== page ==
Table 1

Study setting: seven slums in Nigeria, Kenya, Pakistan and Bangladesh

SiteLocationApprox. pop. (000s)*Approx. density (000s/km2)Description of community†
BDDhaka, Bangladesh60.0171Centrally located, well-established area, mostly Bengali, Muslim population working in blue collar jobs (eg, rickshaw pulling, security/house work in nearby wealthy suburbs), with some seasonal migrants (farmers from rural villages). Structures are semi-permanent, with regular demolitions, reconstructions and ongoing site expansion. Residents have variable access to water, sanitation and other services. Pharmacies (n=92) make up most of the 160 recorded health facilities, followed by faith healers, homeopaths/ayurveds and herbalists (n=46). There are only four clinics in the site: one non-governmental organisation (NGO)-run centre providing maternal-child services and three donor-funded clinics providing specialist services for neurodevelopmental disabilities, autism (both child-focused); and palliative care (run mostly by health volunteers), with primary care provided 1–2 times/week by a doctor from the nearby state-run academic hospital. A large research and training centre on the boundary of the site provides specialised clinical care for infectious and non-communicable diseases, maternal/neonatal health and malnutrition.
PKKarachi, Pakistan33.591Centrally located, well-established area. Mixed religion and ethnicity, mostly settled population working in blue collar jobs. Structures are permanent and multistory, with high levels of new construction underway. Residents have variable access to basic services and sanitation. Of the 32 recorded health facilities, most comprise small private clinics run by individuals known as doctors (regardless of formal t qualification) (n=12) and pharmacies/medical stores (n=8), followed by traditional and spiritual healers (n=4). There are two private laboratories in the site and female/polio health workers carry out home visits.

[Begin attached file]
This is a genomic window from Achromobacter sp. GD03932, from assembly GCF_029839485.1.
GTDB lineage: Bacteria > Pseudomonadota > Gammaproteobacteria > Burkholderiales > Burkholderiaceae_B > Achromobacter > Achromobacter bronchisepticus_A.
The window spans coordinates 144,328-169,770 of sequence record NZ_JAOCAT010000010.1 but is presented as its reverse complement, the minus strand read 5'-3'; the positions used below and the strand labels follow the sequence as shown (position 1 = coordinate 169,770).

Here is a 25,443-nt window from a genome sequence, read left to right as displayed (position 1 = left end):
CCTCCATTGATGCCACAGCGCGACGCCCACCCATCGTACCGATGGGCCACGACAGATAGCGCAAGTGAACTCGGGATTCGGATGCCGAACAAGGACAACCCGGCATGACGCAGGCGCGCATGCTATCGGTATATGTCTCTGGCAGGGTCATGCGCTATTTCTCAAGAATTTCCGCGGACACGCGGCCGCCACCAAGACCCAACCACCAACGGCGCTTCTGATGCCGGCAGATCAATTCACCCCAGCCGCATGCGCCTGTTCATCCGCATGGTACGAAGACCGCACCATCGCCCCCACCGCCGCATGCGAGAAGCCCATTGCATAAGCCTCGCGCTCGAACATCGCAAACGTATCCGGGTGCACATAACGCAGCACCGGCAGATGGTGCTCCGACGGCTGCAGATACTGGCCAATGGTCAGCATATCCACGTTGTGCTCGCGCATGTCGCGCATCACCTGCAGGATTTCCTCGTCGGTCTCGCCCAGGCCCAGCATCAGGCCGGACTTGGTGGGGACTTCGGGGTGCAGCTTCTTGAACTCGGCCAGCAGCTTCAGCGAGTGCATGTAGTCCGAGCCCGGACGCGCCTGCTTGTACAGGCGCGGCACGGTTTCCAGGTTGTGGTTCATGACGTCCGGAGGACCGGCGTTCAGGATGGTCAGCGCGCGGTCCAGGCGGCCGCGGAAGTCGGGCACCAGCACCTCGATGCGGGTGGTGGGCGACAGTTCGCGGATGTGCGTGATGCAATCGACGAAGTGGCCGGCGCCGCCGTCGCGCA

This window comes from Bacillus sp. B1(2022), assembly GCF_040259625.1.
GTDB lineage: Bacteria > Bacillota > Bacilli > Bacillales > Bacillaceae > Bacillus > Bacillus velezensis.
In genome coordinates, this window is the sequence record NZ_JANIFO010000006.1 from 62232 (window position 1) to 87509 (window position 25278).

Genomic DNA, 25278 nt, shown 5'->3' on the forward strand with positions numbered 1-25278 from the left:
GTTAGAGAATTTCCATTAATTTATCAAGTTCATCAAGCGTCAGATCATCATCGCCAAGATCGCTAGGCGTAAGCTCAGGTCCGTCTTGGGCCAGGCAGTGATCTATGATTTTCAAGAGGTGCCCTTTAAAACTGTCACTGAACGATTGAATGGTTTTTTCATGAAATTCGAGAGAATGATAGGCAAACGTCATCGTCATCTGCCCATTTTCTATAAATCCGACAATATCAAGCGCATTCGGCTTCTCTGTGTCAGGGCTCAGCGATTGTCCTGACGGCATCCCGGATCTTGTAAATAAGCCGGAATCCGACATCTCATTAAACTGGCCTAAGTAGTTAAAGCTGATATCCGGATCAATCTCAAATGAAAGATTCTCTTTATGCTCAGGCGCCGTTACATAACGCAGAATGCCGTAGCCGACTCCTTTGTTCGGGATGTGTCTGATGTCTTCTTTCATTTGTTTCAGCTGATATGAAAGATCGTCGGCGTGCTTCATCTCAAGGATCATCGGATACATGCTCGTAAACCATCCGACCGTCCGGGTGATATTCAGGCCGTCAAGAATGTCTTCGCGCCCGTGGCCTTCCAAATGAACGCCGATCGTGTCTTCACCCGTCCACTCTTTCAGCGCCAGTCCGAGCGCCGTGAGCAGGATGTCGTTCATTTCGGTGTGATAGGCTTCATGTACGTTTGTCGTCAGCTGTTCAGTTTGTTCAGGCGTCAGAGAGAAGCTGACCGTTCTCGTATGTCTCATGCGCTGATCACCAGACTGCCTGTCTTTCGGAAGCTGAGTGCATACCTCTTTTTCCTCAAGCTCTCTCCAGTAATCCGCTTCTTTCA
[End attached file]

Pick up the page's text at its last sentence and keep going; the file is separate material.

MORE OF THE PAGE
KE1Nairobi, Kenya24.452Located about 12 km from Nairobi Central Business District (CBD). Has a settled community with ethnically segregated and multigenerational residents. Dwelling units are mostly in rows and are made up of timber, mud and tin roofing material. Basic amenities are limited leading to poor sanitation and frequent disease outbreaks. Of 12 primary health facilities, one is government-owned and the rest operate as either private-for-profit or NGO or faith-based primary health facilities. There are also two private-for-profit maternity homes and one NGO-run secondary hospital accessible to the residents, as well as 14 pharmacies.
KE2Nairobi, Kenya44.983Located about 7 km from the CBD, the site consists of a multiethnic population with many economic migrants working in the surrounding industrial area. Structures are mostly made of iron sheet and tin walls with iron sheet roofs. There are limited basic services and poor sanitation. The site is prone to frequent episodes of fire outbreaks often linked to unregulated electricity connections. There are 46 pharmacies and 26 primary health facilities in the site—some operating as stand-alone private-for-profit clinics, NGOs and only one government owned primary health facility. Residents also frequent government-owned primary health facilities and one large subcounty hospital, located nearby (but not in the site).
NG1Ibadan, Nigeria5.85Resettled community on city edge, built around a long, tarred road and central food market. Multiethnic population including many migrants from northern Nigeria. Structures are well-spaced, mostly permanent with variable energy-access, poor sanitation and refuse-filled drains. Of the 32 health facilities documented in the site, most are patent medicine stores (n=22) followed by herbalists and spiritual healers (n=5). There is one state-run primary health clinic, which offers preventive and treatment services, and a few small private clinics, including a maternity home. Some private community birth attendants also serve the community.
NG2Ibadan, Nigeria5.514Centrally located in historical area along an old tarred road, with many residents working as traders in three major markets in the site. Mostly permanent but run-down structures, poor sanitation and refuse-filled drains. The area is poorly planned with a limited road network—many health facilities are not easily accessible during emergencies. Out of 36 recorded health facilities, most are patent medicine stores (n=15) and herbalists and spiritual healers (n=14). There are four 1–2 bed private maternity homes and three state primary health clinics, two of which are affiliated to a university teaching hospital (dentistry and general care).
NG3Lagos, Nigeria8.111Centrally located with multiethnic population, most of whom are educated and employed. Structures are mostly temporary, sanitation and basic services are limited and the site has a higher crime rate than in sites NG1–2. Of the 14 health facilities documented, most are patent medicine stores (n=5) and herbalists and spiritual healers (n=5). There is one state primary health clinic and three private clinics, two of which are maternity homes.
  • *Estimated from data collected in the wider study.

  • †From fieldnotes and healthcare facility surveys.